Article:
WASHINGTON -- Seema Verma, the Trump administration's top Medicaid official, Tuesday sharply attacked critics of her plan to force some Medicaid enrollees to work, a policy that led to thousands of people losing coverage in Arkansas.
"We cannot allow those who prefer the status quo to weaponize the legal system against state innovation," the administrator of the Centers for Medicare & Medicaid Services said in a fiery speech to the nation's 56 state and territorial Medicaid directors in Washington, D.C.
A federal judge shut down the short-lived work requirement initiative in Arkansas and stopped it from launching in Kentucky last spring. Several states including Indiana, Arizona and New Hampshire that had won federal approval have put their implementation plans on hold pending an appellate court ruling.
Advocates for the poor argue work requirement policies are illegal and unfairly add hurdles to people who qualify for coverage in the federal-state health program.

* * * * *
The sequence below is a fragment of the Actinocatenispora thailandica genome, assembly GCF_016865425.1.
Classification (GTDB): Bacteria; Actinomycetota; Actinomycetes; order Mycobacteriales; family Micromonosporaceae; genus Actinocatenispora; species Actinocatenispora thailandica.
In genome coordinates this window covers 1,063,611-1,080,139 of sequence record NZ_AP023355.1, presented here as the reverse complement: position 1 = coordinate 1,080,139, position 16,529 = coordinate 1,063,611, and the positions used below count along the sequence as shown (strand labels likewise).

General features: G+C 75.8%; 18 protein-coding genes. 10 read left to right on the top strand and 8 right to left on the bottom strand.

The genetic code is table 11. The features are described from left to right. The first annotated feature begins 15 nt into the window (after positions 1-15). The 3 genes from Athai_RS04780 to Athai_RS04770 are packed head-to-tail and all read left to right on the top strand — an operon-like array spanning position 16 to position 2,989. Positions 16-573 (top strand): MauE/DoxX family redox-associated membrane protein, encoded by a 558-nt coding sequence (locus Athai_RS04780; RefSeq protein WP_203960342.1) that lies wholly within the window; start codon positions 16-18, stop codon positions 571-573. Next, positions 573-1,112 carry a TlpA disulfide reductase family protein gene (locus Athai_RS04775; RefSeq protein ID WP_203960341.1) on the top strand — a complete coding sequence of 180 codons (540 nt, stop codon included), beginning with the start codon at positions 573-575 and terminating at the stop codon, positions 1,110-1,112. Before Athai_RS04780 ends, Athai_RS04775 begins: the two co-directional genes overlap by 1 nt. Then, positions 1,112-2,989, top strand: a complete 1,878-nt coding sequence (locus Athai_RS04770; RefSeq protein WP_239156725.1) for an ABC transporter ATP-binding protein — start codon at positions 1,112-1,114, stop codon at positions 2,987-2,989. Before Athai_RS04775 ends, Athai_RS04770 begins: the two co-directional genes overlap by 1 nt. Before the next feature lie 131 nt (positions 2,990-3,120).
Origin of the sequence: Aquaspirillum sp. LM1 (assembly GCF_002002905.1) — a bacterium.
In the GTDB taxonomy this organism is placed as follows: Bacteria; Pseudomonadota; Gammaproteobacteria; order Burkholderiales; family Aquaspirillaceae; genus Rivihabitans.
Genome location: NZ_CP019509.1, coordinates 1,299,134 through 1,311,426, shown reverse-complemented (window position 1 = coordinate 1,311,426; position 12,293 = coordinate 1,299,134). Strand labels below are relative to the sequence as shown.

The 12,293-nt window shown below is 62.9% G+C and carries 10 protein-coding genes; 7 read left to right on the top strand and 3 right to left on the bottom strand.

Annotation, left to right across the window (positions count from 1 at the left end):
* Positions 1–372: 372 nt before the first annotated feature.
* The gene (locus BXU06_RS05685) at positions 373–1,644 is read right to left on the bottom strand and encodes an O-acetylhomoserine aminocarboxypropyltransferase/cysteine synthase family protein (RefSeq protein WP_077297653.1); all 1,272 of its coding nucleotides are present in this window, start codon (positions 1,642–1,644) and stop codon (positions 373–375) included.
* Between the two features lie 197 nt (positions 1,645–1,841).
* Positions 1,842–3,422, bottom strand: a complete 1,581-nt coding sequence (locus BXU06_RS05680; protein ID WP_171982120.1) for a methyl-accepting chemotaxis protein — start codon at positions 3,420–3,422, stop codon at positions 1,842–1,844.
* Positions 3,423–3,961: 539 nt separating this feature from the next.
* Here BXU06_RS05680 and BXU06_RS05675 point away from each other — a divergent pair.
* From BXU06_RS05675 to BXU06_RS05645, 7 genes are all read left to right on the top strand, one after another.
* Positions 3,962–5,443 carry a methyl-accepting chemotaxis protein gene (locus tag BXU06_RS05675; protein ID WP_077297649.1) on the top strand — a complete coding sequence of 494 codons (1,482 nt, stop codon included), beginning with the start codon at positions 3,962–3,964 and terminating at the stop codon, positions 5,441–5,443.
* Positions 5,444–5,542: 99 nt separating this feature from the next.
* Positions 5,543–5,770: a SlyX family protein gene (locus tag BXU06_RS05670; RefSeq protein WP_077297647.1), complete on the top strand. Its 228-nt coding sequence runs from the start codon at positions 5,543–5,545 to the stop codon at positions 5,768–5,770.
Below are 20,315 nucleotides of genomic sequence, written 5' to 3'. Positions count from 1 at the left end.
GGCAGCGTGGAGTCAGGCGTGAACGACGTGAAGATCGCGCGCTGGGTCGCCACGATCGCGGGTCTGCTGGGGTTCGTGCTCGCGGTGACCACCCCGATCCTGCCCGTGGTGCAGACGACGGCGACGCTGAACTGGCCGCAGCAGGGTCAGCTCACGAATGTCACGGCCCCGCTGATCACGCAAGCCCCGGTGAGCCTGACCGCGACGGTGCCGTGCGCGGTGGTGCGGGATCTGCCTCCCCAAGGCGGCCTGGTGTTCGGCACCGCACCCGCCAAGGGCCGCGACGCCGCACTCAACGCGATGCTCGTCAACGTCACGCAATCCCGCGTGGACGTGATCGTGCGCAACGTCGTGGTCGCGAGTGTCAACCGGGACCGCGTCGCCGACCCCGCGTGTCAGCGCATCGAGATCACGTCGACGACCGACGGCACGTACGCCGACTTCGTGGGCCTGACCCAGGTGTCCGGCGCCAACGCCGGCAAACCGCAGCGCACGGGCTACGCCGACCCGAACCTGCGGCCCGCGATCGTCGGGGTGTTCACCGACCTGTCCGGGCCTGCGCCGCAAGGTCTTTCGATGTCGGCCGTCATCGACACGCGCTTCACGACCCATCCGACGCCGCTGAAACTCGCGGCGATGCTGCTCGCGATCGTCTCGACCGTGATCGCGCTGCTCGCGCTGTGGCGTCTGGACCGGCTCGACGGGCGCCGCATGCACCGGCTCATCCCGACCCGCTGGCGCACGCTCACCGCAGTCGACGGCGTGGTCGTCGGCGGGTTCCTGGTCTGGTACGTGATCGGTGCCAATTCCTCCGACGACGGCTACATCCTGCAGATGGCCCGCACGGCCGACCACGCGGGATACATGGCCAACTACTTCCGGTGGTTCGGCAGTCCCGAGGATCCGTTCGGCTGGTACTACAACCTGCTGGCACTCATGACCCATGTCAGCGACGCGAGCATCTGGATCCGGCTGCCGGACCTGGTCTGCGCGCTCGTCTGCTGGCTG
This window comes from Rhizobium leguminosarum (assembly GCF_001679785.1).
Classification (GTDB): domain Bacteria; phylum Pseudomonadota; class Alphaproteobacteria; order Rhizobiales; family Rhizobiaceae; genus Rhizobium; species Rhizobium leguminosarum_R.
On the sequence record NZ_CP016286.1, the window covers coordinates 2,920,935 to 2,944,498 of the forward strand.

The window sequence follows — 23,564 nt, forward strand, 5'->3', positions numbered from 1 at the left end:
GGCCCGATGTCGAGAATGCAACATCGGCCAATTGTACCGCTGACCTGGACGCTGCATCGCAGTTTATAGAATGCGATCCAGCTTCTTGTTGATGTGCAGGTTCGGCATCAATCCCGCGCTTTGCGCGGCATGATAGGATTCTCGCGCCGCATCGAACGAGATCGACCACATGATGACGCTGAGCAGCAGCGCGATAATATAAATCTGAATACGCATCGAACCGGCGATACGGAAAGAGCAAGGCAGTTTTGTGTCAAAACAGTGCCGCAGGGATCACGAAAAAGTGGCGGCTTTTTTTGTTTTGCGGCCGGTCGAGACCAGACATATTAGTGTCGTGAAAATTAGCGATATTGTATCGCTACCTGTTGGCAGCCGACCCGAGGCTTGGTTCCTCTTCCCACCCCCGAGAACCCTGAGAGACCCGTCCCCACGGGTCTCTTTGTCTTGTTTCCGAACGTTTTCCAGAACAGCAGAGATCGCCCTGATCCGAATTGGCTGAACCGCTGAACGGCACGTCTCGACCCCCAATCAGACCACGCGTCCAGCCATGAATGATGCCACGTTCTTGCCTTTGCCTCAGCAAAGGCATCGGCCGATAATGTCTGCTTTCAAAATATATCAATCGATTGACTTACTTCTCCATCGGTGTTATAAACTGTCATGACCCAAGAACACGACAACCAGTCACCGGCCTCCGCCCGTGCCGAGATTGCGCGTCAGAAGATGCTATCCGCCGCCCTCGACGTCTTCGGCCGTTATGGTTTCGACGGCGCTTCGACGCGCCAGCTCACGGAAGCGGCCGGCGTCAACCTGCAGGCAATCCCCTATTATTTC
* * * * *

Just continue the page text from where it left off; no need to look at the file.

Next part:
But those opponents are seeking "to manipulate Medicaid into the prototype of a single-minded, single-payer nirvana -- a utopia of open-ended government run healthcare," Verma said. "Part of my mission is to fight such under-handed tactics and preserve the right of states to shape your programs in ways that are consistent with the needs of your residents, your cultures and your values. Anything less stifles innovation."
That would be "a disservice to the millions of people on Medicaid today and those who will need it in the years and decades to come," she added.
The federal government has approved work requirement plans in 10 states and requests are pending from 10 others. Most of those initiatives are directed at the low-income adults who gained coverage through the Medicaid expansion initiated by the Affordable Care Act.
Verma first announced plans to open the door to work requirements in a speech to Medicaid directors in 2017.
Medicaid -- like Medicare -- is an open-ended entitlement program, which means federal funding increases as costs and enrollment rise.
In addition to doubling down on the controversial work requirements, Verma renewed her interest in letting states get Medicaid funding through a block grant system. Block grants would give states more flexibility to limit enrollment and enforce eligibility rules, she added.